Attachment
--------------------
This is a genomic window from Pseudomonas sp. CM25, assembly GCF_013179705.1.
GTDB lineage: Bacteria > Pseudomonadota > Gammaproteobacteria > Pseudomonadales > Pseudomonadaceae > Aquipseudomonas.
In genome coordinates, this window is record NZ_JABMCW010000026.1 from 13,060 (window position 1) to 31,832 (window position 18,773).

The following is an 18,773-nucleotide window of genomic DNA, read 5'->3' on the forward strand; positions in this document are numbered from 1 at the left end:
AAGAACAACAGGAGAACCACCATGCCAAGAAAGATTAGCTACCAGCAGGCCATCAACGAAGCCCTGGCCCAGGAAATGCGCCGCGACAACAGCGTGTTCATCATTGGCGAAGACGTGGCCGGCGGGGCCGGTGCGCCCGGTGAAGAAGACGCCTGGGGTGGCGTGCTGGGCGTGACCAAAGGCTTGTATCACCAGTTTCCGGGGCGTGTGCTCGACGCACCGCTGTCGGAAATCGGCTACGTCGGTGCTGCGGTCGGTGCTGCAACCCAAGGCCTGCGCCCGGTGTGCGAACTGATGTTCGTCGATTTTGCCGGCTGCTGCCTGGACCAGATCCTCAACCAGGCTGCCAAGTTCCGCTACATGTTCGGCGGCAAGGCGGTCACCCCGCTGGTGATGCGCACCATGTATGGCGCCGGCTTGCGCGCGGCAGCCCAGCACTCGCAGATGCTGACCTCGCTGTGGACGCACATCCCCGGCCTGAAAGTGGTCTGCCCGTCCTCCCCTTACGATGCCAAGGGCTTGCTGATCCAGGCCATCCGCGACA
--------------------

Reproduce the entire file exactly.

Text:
This is a genomic window from Pseudomonas sp. CM25, assembly GCF_013179705.1.
GTDB lineage: Bacteria > Pseudomonadota > Gammaproteobacteria > Pseudomonadales > Pseudomonadaceae > Aquipseudomonas.
In genome coordinates, this window is record NZ_JABMCW010000026.1 from 13,060 (window position 1) to 31,832 (window position 18,773).

The following is an 18,773-nucleotide window of genomic DNA, read 5'->3' on the forward strand; positions in this document are numbered from 1 at the left end:
AAGAACAACAGGAGAACCACCATGCCAAGAAAGATTAGCTACCAGCAGGCCATCAACGAAGCCCTGGCCCAGGAAATGCGCCGCGACAACAGCGTGTTCATCATTGGCGAAGACGTGGCCGGCGGGGCCGGTGCGCCCGGTGAAGAAGACGCCTGGGGTGGCGTGCTGGGCGTGACCAAAGGCTTGTATCACCAGTTTCCGGGGCGTGTGCTCGACGCACCGCTGTCGGAAATCGGCTACGTCGGTGCTGCGGTCGGTGCTGCAACCCAAGGCCTGCGCCCGGTGTGCGAACTGATGTTCGTCGATTTTGCCGGCTGCTGCCTGGACCAGATCCTCAACCAGGCTGCCAAGTTCCGCTACATGTTCGGCGGCAAGGCGGTCACCCCGCTGGTGATGCGCACCATGTATGGCGCCGGCTTGCGCGCGGCAGCCCAGCACTCGCAGATGCTGACCTCGCTGTGGACGCACATCCCCGGCCTGAAAGTGGTCTGCCCGTCCTCCCCTTACGATGCCAAGGGCTTGCTGATCCAGGCCATCCGCGACA